Researchers from the European Bioinformatics Institute (EMBL-EBI), University of Cambridge, the Wellcome Trust Sanger Institute and the Cancer Research UK-Cambridge Institute (CRUK-CI) have shed light publishing study on a long-standing debate about why the immune system weakens with age. Their findings, published in Science, show that immune cells in older tissues lack coordination and exhibit much more variability in gene expression compared with their younger counterparts.
Settling the debate
We've all witnessed the progressive decline of function that comes with ageing, but what exactly causes this decline -- and why does it happen at different rates for different parts of the body? To find answers, scientists need to unpick all of the mechanisms of ageing at the molecular level, for every tissue. Today's study focused on immune tissue: specifically, CD4+ T cells.
The immune system is like a symphony orchestra, with many different types and subtypes of cells working together to fight infections. But as the immune system ages, its response to infection weakens for reasons that are not yet clear. One long-standing debate amongst scientists concerns two central hypotheses: either the functional degradation is caused by a loss of cellular performance, or it is down to a loss of coordination among cells.
To resolve the debate, scientists have studied many different cell types, analysing 'average' gene expression profiles. Today's study employed high-resolution single-cell sequencing technology to create new insights into how cell-to-cell variability is linked with ageing. The researchers sequenced the RNA of naïve and memory CD4+ T cells in young and old mice, in both stimulated and unstimulated states.
Their findings clearly showed that loss of coordination is a key component of the impaired immune performance caused by T cell ageing.
The DNA smoothie
"You could think of DNA sequencing as a fruit smoothie," explains John Marioni, Group Leader at EMBL-EBI and at CRUK-CI. "Traditional sequencing technology is a bit like taking a sip of the smoothie, then trying to guess what the ingredients are. Single-cell genomics now lets us study the ingredients individually, so we get direct insight into the constituent parts. Extrapolating, this means that single-cell sequencing allows researchers to individually look at thousands of genes at any given time."
A phalanx of immune cells
Duncan Odom, Group Leader at the University of Cambridge's Cancer Research UK Cambridge Institute and associate faculty at the Wellcome Trust Sanger Institute, shares a further analogy to explain how immune cells fight infection.
"Imagine the immune system as a 'cell army', ready to protect the body from infection," says Odom. "Our research revealed that this army is well coordinated in young animals, with all the cells working together and operating like a Greek phalanx to block the infection."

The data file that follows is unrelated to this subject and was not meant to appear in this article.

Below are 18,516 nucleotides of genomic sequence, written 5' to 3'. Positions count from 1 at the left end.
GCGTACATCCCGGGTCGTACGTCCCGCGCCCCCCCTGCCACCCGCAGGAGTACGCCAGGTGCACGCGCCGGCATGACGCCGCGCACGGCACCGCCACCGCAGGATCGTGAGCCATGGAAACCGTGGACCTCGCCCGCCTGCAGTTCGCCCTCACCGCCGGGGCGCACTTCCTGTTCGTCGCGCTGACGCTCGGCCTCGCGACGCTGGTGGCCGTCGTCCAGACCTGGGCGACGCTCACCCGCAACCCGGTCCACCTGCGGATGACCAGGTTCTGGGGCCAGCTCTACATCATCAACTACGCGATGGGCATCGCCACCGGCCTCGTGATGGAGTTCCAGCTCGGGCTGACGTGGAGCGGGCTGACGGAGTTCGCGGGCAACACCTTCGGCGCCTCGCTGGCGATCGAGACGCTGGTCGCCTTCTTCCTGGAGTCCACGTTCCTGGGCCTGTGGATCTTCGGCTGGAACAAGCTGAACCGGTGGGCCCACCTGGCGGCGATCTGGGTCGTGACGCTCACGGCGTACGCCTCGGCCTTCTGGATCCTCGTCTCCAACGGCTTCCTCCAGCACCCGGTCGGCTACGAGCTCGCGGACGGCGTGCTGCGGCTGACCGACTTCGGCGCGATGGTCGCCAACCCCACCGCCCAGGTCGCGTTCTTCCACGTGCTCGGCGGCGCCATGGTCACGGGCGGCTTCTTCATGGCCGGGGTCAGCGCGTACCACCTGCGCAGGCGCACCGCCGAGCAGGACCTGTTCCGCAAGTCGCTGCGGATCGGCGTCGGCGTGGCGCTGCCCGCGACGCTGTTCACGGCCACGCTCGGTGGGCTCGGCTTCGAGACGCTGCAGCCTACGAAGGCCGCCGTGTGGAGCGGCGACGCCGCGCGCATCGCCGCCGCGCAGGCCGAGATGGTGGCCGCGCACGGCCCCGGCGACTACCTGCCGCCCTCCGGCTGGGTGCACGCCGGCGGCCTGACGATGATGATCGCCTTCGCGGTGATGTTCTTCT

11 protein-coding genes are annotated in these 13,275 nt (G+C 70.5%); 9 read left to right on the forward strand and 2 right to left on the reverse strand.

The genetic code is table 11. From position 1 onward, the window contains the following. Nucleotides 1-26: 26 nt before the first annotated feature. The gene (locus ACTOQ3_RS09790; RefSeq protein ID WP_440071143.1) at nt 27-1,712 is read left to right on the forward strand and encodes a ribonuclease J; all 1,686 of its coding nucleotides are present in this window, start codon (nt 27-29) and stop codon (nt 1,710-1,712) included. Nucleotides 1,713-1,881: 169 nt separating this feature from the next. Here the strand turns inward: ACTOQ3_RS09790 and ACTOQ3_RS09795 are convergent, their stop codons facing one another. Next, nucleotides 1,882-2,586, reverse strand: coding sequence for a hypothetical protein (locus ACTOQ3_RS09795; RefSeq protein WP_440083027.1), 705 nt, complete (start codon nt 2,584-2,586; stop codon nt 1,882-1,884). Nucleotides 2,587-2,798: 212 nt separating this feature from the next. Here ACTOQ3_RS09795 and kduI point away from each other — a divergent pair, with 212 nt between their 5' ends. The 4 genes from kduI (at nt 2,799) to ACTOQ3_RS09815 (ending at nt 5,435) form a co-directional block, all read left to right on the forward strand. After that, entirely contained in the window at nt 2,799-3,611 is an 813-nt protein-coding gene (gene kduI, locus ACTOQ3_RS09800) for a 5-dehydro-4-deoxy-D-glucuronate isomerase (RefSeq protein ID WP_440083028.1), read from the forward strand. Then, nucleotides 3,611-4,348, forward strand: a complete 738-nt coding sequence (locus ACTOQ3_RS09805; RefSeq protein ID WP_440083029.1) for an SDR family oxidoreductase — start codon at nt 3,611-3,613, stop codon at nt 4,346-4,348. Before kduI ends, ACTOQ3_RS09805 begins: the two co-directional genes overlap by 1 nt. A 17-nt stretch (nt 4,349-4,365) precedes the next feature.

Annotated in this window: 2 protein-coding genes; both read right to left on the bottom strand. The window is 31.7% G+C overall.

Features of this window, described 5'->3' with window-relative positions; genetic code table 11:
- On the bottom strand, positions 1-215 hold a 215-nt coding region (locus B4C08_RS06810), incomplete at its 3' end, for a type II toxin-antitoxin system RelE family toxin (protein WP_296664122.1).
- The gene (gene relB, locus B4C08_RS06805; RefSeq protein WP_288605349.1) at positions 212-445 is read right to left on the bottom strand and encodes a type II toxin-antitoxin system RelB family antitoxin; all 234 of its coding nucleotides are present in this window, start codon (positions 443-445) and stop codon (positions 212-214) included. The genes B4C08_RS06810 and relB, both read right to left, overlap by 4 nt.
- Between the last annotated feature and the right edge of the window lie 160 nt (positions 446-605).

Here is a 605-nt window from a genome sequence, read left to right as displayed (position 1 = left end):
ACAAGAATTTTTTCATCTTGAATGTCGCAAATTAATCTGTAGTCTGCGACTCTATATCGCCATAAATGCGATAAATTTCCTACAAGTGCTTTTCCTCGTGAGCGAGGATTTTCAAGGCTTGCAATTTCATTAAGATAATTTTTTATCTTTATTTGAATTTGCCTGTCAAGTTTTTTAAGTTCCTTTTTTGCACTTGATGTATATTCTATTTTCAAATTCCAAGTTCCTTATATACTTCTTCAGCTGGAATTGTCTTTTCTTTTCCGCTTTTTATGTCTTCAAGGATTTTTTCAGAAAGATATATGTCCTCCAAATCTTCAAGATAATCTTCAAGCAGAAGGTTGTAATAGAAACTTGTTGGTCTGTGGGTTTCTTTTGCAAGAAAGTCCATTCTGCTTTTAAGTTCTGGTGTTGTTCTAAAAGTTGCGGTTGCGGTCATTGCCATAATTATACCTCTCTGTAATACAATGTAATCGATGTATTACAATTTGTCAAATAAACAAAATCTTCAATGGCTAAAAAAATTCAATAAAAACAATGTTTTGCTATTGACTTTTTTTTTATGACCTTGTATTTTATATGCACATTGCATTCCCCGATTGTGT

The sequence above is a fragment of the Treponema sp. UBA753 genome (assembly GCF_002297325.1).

Odom goes on to explain that this tight coordination makes the immune system stronger, and allows it to fight infection more effectively. The team's study shows that as the animal gets older, cell coordination breaks down.
"Although individual cells might still be strong, the lack of coordination between them makes their collective effectiveness lower," Odom concludes.
Older and more variable
Previous studies have shown that in young animals, immunological activation results in tightly regulated gene expression (see Box). This study further reveals that activation results in a decrease in cell-to-cell variability. Ageing increased the heterogeneity of gene expression in populations of two mice species, as well as in different types of immune cells. This suggests that increased cell-to-cell transcriptional variability may be a hallmark of ageing across most mammalian tissues.
"There is a great deal of interest in how biological ageing happens, but not much is known about molecular ageing," says Celia Pilar Martinez-Jimenez, experimental lead and Postdoctoral Fellow at the Sanger Institute and CRUK-CI. "This research initiative explored a new facet of cell response to disease, while also tackling questions related to ageing."
Nils Eling, computational lead of the project and PhD student at EMBL-EBI and CRUK-CI highlights that "the advantage of analysing gene expression from single cells is to detect how cell populations synchronise their response. It is interesting to see that ageing strongly distorts this response -- a phenomenon which could not be observed before."
The interdisciplinary study paves the way for a more in-depth exploration of the mechanisms by which different types of cells age. It also illustrates the potential of single-cell sequencing to enable a richer understanding of cell development and activity.